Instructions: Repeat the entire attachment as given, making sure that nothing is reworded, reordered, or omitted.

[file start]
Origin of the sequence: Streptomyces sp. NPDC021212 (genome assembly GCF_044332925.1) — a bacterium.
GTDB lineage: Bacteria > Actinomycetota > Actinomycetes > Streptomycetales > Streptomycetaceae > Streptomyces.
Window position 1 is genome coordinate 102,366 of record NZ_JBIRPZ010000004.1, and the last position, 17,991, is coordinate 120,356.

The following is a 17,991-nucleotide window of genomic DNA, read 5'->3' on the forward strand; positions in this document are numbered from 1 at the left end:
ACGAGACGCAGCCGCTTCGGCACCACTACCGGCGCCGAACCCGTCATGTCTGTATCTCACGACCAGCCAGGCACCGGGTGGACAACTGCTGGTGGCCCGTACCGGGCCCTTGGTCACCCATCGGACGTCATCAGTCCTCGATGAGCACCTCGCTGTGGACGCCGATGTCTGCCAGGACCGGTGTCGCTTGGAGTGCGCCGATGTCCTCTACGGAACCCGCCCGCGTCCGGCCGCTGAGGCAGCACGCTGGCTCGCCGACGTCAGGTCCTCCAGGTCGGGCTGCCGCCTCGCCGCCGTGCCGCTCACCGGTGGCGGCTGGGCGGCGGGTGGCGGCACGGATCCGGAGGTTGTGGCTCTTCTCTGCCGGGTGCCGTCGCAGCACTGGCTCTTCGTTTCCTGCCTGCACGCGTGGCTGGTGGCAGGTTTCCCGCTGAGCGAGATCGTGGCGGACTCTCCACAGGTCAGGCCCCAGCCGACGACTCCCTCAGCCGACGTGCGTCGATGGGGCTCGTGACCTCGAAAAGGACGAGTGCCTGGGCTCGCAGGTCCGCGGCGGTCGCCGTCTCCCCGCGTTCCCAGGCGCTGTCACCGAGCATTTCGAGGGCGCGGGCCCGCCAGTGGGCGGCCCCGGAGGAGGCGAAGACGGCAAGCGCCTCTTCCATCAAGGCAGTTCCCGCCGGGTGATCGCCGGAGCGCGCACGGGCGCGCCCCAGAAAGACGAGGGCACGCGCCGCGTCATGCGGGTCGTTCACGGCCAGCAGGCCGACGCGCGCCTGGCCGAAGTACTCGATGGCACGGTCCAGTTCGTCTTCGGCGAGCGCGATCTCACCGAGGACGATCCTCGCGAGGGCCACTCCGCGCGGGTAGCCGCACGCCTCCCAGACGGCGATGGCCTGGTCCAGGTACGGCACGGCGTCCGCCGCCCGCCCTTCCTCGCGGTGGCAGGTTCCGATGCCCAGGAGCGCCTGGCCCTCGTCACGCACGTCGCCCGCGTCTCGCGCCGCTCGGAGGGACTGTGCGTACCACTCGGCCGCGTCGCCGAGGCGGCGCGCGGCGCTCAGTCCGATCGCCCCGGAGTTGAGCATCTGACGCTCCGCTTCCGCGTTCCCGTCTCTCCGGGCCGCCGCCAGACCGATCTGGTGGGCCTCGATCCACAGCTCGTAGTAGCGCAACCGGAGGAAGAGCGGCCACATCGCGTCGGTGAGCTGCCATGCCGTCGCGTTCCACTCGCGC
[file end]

Origin of the sequence: Streptomyces sp. NPDC021212 (genome assembly GCF_044332925.1) — a bacterium.
GTDB lineage: Bacteria > Actinomycetota > Actinomycetes > Streptomycetales > Streptomycetaceae > Streptomyces.
Window position 1 is genome coordinate 102,366 of record NZ_JBIRPZ010000004.1, and the last position, 17,991, is coordinate 120,356.

The following is a 17,991-nucleotide window of genomic DNA, read 5'->3' on the forward strand; positions in this document are numbered from 1 at the left end:
ACGAGACGCAGCCGCTTCGGCACCACTACCGGCGCCGAACCCGTCATGTCTGTATCTCACGACCAGCCAGGCACCGGGTGGACAACTGCTGGTGGCCCGTACCGGGCCCTTGGTCACCCATCGGACGTCATCAGTCCTCGATGAGCACCTCGCTGTGGACGCCGATGTCTGCCAGGACCGGTGTCGCTTGGAGTGCGCCGATGTCCTCTACGGAACCCGCCCGCGTCCGGCCGCTGAGGCAGCACGCTGGCTCGCCGACGTCAGGTCCTCCAGGTCGGGCTGCCGCCTCGCCGCCGTGCCGCTCACCGGTGGCGGCTGGGCGGCGGGTGGCGGCACGGATCCGGAGGTTGTGGCTCTTCTCTGCCGGGTGCCGTCGCAGCACTGGCTCTTCGTTTCCTGCCTGCACGCGTGGCTGGTGGCAGGTTTCCCGCTGAGCGAGATCGTGGCGGACTCTCCACAGGTCAGGCCCCAGCCGACGACTCCCTCAGCCGACGTGCGTCGATGGGGCTCGTGACCTCGAAAAGGACGAGTGCCTGGGCTCGCAGGTCCGCGGCGGTCGCCGTCTCCCCGCGTTCCCAGGCGCTGTCACCGAGCATTTCGAGGGCGCGGGCCCGCCAGTGGGCGGCCCCGGAGGAGGCGAAGACGGCAAGCGCCTCTTCCATCAAGGCAGTTCCCGCCGGGTGATCGCCGGAGCGCGCACGGGCGCGCCCCAGAAAGACGAGGGCACGCGCCGCGTCATGCGGGTCGTTCACGGCCAGCAGGCCGACGCGCGCCTGGCCGAAGTACTCGATGGCACGGTCCAGTTCGTCTTCGGCGAGCGCGATCTCACCGAGGACGATCCTCGCGAGGGCCACTCCGCGCGGGTAGCCGCACGCCTCCCAGACGGCGATGGCCTGGTCCAGGTACGGCACGGCGTCCGCCGCCCGCCCTTCCTCGCGGTGGCAGGTTCCGATGCCCAGGAGCGCCTGGCCCTCGTCACGCACGTCGCCCGCGTCTCGCGCCGCTCGGAGGGACTGTGCGTACCACTCGGCCGCGTCGCCGAGGCGGCGCGCGGCGCTCAGTCCGATCGCCCCGGAGTTGAGCATCTGACGCTCCGCTTCCGCGTTCCCGTCTCTCCGGGCCGCCGCCAGACCGATCTGGTGGGCCTCGATCCACAGCTCGTAGTAGCGCAACCGGAGGAAGAGCGGCCACATCGCGTCGGTGAGCTGCCATGCCGTCGCGTTCCACTCGCGC